Tag Archives: unconscious

Is Consciousness Required for Discrimination?

In their book A Universe of Consciousness, Edelman and Tononi use the example of a photodiode discriminating light to illustrate the problem of consciousness:

Consider a simple physical device, such as a photodiode, that can differentiate between light and dark and provide an audible output. Let us then consider a conscious human being performing the same task and then giving a verbal report. The problem of consciousness can now be posed in elementary terms: Why should the simple differentiation between light and dark performed by the human being be associated with and, indeed, require conscious experience, while that performed by the photodiode presumably does not? (p. 17)

Does discrimination of a stimulus from a background “require conscious experience”? I don’t see why it would. This seems like something the unconscious mind could do all on its own and indeed is doing all the time. But it comes down to how we are defining “consciousness”. If we are talking about consciousness as subjective experience, the question is: does discrimination require there be something-it-is-like for the brain to perform that discrimination? Perhaps. But I also don’t know how to answer that question empirically given the subjective nature of experience and the sheer difficulty of building an objective consciousness-meter.

On the other hand, assume by “consciousness” we mean something like System II style cognition i.e. slow, deliberate, conscious, introspective thinking. On this view of consciousness, consciousness is but the tip of the iceberg when it comes to cognitive processing so it would be absurd to say that the 99% unconscious mind is incapable of doing discrimination. This is the lesson of Oswald Külpe and the Würzburg school of imageless thought. They asked trained introspectors from the Wundtian tradition to make a discrimination between two weights with their hands, to see if one weight is heavier than the other. Then the subjects were asked to introspect and see if they were aware of the process of discrimination. To their surprise, there were no conscious images associated with the weight-discrimination. They simply held the weights in their hand, consciously made an intention to discriminate, the discrimination happened unconsciously, and then they were aware of the results of the unconscious judgment. Hence, Külpe and the Würzburg school discovered a whole class of “imageless thought” i.e. thought that happens beneath the level of conscious awareness.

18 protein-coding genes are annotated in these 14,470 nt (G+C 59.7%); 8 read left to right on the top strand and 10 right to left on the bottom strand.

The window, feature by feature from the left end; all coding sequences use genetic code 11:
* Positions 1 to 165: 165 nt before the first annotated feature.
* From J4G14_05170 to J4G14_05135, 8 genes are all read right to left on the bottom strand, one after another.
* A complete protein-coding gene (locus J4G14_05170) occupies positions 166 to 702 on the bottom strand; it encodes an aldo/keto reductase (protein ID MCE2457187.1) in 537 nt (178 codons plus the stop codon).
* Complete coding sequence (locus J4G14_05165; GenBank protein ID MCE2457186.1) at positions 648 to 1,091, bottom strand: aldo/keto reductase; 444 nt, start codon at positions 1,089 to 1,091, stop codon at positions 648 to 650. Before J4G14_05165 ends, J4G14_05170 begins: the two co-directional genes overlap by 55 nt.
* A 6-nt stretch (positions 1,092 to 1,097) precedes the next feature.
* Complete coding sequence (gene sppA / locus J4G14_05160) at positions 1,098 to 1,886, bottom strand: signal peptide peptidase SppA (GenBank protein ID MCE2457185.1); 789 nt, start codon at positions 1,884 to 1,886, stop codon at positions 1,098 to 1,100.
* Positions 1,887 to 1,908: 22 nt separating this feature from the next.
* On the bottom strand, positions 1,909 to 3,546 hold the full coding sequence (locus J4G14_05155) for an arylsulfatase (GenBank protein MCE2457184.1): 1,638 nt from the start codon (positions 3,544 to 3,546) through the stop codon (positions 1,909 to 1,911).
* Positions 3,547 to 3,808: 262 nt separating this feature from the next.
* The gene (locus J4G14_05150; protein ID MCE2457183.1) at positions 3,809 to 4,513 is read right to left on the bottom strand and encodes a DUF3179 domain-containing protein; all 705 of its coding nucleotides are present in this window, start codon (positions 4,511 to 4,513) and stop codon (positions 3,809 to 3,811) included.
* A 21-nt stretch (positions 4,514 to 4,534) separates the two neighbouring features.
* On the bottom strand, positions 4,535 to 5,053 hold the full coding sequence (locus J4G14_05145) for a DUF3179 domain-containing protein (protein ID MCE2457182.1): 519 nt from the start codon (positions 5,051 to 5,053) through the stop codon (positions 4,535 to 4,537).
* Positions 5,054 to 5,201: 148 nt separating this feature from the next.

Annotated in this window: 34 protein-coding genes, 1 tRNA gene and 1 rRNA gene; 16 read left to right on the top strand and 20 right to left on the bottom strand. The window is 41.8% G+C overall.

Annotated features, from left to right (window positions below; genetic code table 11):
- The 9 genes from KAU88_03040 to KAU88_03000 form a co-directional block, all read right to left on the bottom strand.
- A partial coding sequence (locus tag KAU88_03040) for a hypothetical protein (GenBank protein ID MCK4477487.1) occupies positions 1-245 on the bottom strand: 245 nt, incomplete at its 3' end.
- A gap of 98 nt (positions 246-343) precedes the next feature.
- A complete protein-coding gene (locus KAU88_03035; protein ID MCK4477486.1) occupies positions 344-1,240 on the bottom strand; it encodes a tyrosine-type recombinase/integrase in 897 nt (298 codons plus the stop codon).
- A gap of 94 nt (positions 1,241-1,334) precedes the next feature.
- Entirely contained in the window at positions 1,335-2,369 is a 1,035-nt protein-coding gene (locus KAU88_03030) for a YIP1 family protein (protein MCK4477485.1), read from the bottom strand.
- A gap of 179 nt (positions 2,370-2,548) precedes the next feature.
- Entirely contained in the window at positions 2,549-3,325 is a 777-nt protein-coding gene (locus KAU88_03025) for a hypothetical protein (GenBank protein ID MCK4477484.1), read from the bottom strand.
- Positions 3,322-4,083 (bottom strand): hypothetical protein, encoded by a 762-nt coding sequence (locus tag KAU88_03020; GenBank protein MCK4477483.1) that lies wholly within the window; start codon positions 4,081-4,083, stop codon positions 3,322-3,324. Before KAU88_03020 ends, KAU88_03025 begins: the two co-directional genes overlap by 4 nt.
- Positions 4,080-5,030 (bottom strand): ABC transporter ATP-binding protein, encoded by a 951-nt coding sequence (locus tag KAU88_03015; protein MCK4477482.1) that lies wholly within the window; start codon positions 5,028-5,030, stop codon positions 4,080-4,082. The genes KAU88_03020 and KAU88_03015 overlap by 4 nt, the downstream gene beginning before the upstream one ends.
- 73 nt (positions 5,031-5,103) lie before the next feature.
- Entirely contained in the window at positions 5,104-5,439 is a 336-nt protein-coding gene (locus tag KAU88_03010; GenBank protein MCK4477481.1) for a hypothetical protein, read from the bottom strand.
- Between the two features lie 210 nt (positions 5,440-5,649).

Of course, the Würzburg school wasn’t talking about consciousness in terms of subjective qualia. They were talking about consciousness in terms of what’s introspectable. If you can’t introspect a thought process in your mind then it’s unconscious. On this view and in conjunction with evolutionary models of introspection it seems clear that a great deal of discriminations are happening beneath the surface of conscious awareness. This is how I prefer to talk about consciousness: in terms of System II-style introspection where consciousness is but the tip of a great cognitive iceberg. On Edelman and Tononi’s view, consciousness occurs anytime there is information integration. On my view information integration can occur unconsciously and indeed most if not all non-human animal life is unconscious. Human style slow deliberate introspective conscious reflection is rare in the animal kingdom even if during the normal human waking life it is constantly running, overlapping and integrating with the iceberg of unconsciousness so as to give an illusion of cognitive unity. It seems as if consciousness is everywhere all the time and that there is very little unconscious activity. But as Julian Jaynes once said, we cannot be conscious of what we are not conscious of, and so consciousness seems pervasive in our mental life when in fact it is not.

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Book notice: Lancelot Whyte's The Unconscious Before Freud

[Editorial note: “Book notices” will be a new type of post on this blog where I give brief summaries of books I have recently read]